The profile of estimated rates by gender and age is consistent with what is expected for thyroid cancer, with a predominance in women and increasing incidence with age, especially after 30 years 1,2,3. As for the size of the rates, a recent study based on PBCR in the cities of Belém, Recife, Goiânia, São Paulo, and Porto Alegre from 1993 to 2001 showed a wide variation in the incidence rates 5, and the estimates obtained in the current study were consistent with what would be expected for a mean value for Brazil. According to Coeli et al. 5, the possible explanations for the geographic variations in incidence are probably related to the availability of medical care resources in the different regions and to the quality of data in the cancer registries. Thus, it would be interesting to conduct future studies aimed at evaluating the method's adequacy for obtaining estimates in smaller geographic areas such as regions and States of the country.
A. S. Brito and F. S. Barbosa contributed to planning the study, data processing and analysis, and writing of the paper. C. M. Coeli participated in the choice of the theme, planning the study, data analysis, and writing the paper. R. Caetano and M. O. Santos contributed to the interpretation of the results and revision and final editing of the text. M. Vaisman participated in the choice of the theme, interpretation of the results, and revision and final editing of the text.
1. Ward LS, Graf H. Câncer da tireóide: aumento na ocorrência da doença ou simplesmente na sua detecção? Arq Bras Endocrinol Metab 2008; 52:1515-6.
2. Grodski S, Brown T, Sidhu S, Gill A, Robinson B, Learoyd D, et al. Increasing incidence of thyroid cancer is due to increased pathologic detection. Surgery 2008; 144:1038-43.
3. How J, Tabah R. Explaining the increasing incidence of differentiated thyroid cancer. CMAJ 2007; 177:1383-4.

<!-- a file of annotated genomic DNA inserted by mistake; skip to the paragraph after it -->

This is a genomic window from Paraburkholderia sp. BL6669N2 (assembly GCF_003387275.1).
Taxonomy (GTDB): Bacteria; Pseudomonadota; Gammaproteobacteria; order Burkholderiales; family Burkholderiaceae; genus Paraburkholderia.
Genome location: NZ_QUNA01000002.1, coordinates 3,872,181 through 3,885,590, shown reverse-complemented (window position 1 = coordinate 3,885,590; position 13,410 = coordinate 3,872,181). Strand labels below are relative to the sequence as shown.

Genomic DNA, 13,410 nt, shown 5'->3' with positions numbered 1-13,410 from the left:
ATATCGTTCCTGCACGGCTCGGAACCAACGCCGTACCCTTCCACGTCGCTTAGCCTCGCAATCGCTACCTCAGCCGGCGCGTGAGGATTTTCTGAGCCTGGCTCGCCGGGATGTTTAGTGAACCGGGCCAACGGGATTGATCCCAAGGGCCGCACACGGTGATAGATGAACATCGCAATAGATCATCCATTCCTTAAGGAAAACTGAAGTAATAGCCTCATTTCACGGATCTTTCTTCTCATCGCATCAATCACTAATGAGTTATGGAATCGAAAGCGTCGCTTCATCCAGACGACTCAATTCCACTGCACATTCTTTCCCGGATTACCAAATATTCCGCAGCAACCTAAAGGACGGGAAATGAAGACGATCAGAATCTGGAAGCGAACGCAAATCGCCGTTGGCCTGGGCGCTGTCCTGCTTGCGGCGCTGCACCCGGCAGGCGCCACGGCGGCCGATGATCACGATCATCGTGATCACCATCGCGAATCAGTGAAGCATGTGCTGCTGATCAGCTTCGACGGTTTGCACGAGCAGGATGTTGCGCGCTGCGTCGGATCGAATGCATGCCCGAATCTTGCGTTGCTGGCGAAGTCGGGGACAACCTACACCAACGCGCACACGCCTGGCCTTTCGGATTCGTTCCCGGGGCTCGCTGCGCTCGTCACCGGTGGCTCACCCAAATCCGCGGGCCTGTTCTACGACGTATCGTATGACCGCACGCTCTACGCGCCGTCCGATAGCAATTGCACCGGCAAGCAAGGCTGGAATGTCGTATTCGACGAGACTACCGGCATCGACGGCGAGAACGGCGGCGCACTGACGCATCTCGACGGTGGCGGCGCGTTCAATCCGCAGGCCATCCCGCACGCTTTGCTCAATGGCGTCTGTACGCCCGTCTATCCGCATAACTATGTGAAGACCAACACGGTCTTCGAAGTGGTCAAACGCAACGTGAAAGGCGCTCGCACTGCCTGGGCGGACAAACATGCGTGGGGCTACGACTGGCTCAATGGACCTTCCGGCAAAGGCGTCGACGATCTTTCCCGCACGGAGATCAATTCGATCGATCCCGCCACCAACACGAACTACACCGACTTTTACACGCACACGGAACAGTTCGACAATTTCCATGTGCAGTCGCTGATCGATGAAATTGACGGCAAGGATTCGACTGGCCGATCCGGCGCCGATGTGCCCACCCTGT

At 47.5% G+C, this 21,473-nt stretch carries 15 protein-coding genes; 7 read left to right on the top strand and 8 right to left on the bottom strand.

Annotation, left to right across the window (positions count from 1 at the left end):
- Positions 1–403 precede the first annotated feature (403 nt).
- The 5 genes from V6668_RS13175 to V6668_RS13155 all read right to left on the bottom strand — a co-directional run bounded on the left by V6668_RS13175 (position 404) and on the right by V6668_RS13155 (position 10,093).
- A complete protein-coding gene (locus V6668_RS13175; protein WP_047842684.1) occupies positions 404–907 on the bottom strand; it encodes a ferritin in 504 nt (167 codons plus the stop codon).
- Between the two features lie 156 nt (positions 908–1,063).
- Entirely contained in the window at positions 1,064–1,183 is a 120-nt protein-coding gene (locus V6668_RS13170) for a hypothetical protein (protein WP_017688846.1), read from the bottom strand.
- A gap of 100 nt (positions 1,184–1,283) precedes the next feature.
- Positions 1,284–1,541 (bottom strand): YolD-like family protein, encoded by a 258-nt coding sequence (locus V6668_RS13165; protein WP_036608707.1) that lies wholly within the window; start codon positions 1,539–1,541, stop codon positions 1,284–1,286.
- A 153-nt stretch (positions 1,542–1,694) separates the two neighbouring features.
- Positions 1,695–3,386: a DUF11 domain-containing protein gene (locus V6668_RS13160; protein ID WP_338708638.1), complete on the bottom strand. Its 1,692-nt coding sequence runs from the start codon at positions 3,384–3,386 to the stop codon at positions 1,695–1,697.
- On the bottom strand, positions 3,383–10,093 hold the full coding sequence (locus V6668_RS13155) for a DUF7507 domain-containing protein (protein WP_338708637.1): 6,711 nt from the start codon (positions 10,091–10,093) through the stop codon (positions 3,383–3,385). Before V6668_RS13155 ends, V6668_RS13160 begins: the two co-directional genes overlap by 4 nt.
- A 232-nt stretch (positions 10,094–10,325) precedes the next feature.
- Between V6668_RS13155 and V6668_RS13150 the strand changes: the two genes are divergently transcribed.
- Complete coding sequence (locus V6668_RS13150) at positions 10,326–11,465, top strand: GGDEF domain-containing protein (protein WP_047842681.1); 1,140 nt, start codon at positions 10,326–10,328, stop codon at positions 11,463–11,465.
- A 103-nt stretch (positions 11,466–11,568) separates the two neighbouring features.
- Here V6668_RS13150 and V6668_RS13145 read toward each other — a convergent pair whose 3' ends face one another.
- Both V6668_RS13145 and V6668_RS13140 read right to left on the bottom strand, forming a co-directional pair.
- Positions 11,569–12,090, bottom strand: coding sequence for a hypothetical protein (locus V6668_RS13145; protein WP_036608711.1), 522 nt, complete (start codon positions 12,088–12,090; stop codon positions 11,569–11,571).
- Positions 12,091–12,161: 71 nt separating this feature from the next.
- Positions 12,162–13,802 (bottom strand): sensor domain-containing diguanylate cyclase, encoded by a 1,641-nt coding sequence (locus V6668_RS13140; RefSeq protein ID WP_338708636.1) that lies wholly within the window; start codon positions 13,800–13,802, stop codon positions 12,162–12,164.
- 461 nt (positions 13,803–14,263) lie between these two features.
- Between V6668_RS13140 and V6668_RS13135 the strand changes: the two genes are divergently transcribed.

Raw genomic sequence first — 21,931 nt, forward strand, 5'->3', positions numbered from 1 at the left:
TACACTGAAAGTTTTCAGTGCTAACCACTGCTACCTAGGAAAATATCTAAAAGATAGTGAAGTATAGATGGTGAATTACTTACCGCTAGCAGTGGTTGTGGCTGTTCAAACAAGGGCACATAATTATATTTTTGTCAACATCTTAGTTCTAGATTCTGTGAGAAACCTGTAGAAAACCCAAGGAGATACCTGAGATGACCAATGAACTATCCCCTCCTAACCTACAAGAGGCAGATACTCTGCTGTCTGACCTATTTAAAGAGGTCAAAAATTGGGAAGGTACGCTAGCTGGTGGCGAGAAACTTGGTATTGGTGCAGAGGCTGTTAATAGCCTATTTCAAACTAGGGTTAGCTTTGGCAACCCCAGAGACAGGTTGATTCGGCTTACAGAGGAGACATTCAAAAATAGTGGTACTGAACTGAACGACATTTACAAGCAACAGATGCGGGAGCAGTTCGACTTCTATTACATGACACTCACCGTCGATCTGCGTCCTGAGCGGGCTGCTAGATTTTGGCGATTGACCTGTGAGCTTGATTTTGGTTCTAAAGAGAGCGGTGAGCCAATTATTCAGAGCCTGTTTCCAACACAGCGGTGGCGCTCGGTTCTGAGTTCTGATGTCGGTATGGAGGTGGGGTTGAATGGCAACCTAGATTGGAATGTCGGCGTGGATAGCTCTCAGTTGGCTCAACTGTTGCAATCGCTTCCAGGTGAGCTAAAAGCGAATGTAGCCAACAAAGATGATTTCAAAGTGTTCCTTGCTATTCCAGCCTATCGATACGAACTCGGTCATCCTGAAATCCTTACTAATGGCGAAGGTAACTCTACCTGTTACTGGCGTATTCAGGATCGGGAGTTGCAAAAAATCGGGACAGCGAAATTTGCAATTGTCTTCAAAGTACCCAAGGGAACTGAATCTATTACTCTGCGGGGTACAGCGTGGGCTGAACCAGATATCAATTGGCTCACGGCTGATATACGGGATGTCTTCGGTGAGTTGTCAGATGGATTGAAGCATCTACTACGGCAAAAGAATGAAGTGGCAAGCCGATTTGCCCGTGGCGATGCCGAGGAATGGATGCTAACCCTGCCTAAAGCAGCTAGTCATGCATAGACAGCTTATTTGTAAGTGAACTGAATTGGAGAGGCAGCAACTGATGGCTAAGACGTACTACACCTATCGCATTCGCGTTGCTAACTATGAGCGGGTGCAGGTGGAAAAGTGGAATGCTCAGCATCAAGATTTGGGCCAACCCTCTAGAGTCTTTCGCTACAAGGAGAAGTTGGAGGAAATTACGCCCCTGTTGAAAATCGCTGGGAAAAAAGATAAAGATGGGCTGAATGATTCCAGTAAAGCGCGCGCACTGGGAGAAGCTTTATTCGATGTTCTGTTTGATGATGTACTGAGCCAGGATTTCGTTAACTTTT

4. World Health Organization/International Agency for Research on Cancer. Globocan 2000: cancer incidence, mortality and prevalence worldwide. http://www-dep.iarc.fr/globocan/Globoframe.html (accessed on 10/Jul/2008).
5. Coeli CM, Brito AS, Barbosa FS, Ribeiro MG, Sieiro APAV, Vaisman M. Incidência e mortalidade por câncer de tireóide no Brasil. Arq Bras Endocrinol Metab 2005; 49:503-9.
6. Instituto Nacional de Câncer. Estimativa 2006: incidência de câncer no Brasil. Rio de Janeiro: Instituto Nacional de Câncer; 2005.
7. Black RJ, Bray F, Ferlay J, Parkin DM. Cancer incidence and mortality in the European Union: cancer registry data and estimates of national incidence for 1990. Eur J Cancer 1997; 33:1075-107.
8. Coleman M, Estève J, Damiecki P, Arslan A, Renard H. Time trends in cancer incidence and mortality. IARC Sci Publ 1993; 121:27-38.
9. Robinson D, Coupland V, Moller H. An analysis of temporal and generational trends in the incidence of anal and other HPV-related cancers in Southeast England. Br J Cancer 2009; 100:527.
10. Belot A, Grosclaude P, Bossard N, Jougla E, Benhamou E, Delafosse P, et al. Cancer incidence and mortality in France over the period 1980-2005. Rev Epidemiol Sante Publique 2008; 56:159-75.
A. S. Brito
Instituto de Estudos em Saúde Coletiva
Universidade Federal do Rio de Janeiro
Praça Jorge Machado Moreira 100, Prédio do IESC
Cidade Universitária, Rio de Janeiro, RJ
Submitted on 22/Nov/2010
Final version resubmitted on 24/Mar2011
Approved on 05/Apr/2011